Into the Mother Lands interview: Twitch invests in an RPG show led by people of color

Critical Role has played an important roll in the rise of actual play RPG livestreams and podcasts, turning these from a niche to a major player in the streaming ecosystem. According to measurement firm StreamElements, viewers watched an aggregated 19.5 million hours of such shows on Twitch an YouTube, a 1,142% increase over 2018. 2020’s numbers are likely higher.

And one of the best of these actual play shows is Rivals of Waterdeep, a Wizards of the Coast-backed project. It started in 2018 in conjunction with Dungeons & DragonsWaterdeep: Dragon Heist storyline. It’s now in its 8th season, and the project features some of what I consider the deepest role-playing you can find in any D&D show.

Tanya DePass is one of the Rivals‘ players. And she’s teaming up with B. Dave Walters, whose credits include the transmedia Electropunk project, A Darkened Wish (an actual play

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Streaming report: Twitch inherits Mixer’s streamers, now has 91% of all content produced

Microsoft abruptly shutting down Mixer back in June has ended up as a boon for Amazon’s Twitch platform.

That’s according to a new report from Stream Hatchet and Streamlabs, which found that Twitch is now the host for more than 91% of streaming content. At the same time, while the overall audience for livestreaming has shrunk slightly from its all-time high back in April, Twitch’s popularity has nonetheless exploded during the pandemic, with nearly double the audience that it had at this time last year.

Independent data analyses in the streaming market focus on tracking hours watched to indicate a platform’s popularity with its audience. Relatively few take hours streamed — the amount of content being produced for that audience — into account. What makes the Streamlabs/Stream Hatchet report interesting is that it does track the latter, and it makes it look a lot like most of the ex-Mixer streamers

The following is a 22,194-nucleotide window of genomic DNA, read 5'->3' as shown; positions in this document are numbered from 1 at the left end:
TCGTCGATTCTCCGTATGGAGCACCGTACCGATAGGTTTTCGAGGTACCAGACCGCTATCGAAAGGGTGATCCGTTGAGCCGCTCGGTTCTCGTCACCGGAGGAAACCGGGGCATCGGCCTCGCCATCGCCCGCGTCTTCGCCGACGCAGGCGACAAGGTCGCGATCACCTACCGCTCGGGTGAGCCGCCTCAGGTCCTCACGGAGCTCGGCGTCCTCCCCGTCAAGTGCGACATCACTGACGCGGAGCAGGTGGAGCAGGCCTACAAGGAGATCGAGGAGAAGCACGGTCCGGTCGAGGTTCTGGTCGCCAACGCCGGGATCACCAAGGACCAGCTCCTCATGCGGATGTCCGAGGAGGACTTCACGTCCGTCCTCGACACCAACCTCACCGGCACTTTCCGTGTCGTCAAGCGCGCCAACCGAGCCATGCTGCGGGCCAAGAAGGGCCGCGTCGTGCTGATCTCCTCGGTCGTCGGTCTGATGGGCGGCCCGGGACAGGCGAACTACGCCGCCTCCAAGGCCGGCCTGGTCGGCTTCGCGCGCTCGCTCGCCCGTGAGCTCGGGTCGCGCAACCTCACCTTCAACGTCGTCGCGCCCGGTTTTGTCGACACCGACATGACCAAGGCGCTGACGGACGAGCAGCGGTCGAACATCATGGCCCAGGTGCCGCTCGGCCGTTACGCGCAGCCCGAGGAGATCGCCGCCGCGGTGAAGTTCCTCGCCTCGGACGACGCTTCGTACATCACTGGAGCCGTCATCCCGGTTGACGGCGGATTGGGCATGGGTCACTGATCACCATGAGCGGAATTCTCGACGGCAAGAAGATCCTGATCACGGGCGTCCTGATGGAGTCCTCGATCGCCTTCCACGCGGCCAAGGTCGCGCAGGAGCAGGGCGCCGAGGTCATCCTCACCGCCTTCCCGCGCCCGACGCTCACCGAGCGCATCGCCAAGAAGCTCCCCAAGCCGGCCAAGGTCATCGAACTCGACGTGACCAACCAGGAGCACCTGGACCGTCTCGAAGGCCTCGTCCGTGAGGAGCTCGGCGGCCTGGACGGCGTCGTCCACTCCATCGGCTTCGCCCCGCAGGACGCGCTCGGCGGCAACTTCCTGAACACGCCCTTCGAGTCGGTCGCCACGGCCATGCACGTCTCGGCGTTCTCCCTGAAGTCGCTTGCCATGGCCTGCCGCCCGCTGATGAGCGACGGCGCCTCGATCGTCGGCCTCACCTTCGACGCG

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Twitch seems to have picked up most of Mixer’s streamers

Streamers seem to have flocked to Twitch from Mixer after the Microsoft-owned live-streaming service announced plans to shut down in June. A new report shows that Twitch’s share of hours broadcast on major live-streaming platforms jumped up by over 14 percentage points this quarter, taking away the nearly identical just over 14 percent market share that Mixer previously held.

With Mixer out of the picture, Twitch ended up with 91.1 percent of all hours spent streaming on these platforms between July and September, according to a new report from Streamlabs & Stream Hatchet that looked at streaming activity on Twitch, YouTube, and Facebook Gaming. Facebook Gaming grew slightly during that time period, to 3.4 percent from 2.4 percent, and YouTube shrunk slightly, to 5.5 percent from 6.7 percent.

That Twitch won out is particularly notable

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Amazon debuts Luna cloud gaming service, Twitch connect, Ubisoft games

  • Amazon announced Luna, a free video game streaming service that lets you play hit games on your phone, computer, and other streaming devices, on Thursday. 
  • Gamers can purchase their own games on Luna, or subscribe to different “game channels” for an ongoing collection.
  • For $5.99 per month, players can subscribe to the Luna+ channel, which will grant them access to dozens of games, including hit titles like “Control,” and “Resident Evil 7.” 
  • Amazon has also designed a special Wi-Fi enabled Luna controller that will help reduce delay when streaming, compared to a standard Bluetooth controller. It will be available for $50 during the early access period.
  • Visit Business Insider’s homepage for more stories.

 

Amazon is expanding its push into video games.

On Thursday, the company launched Luna, a free cloud-gaming service designed to deliver video games to your computer, phone, and other streaming devices. Luna will work on PC, Mac,

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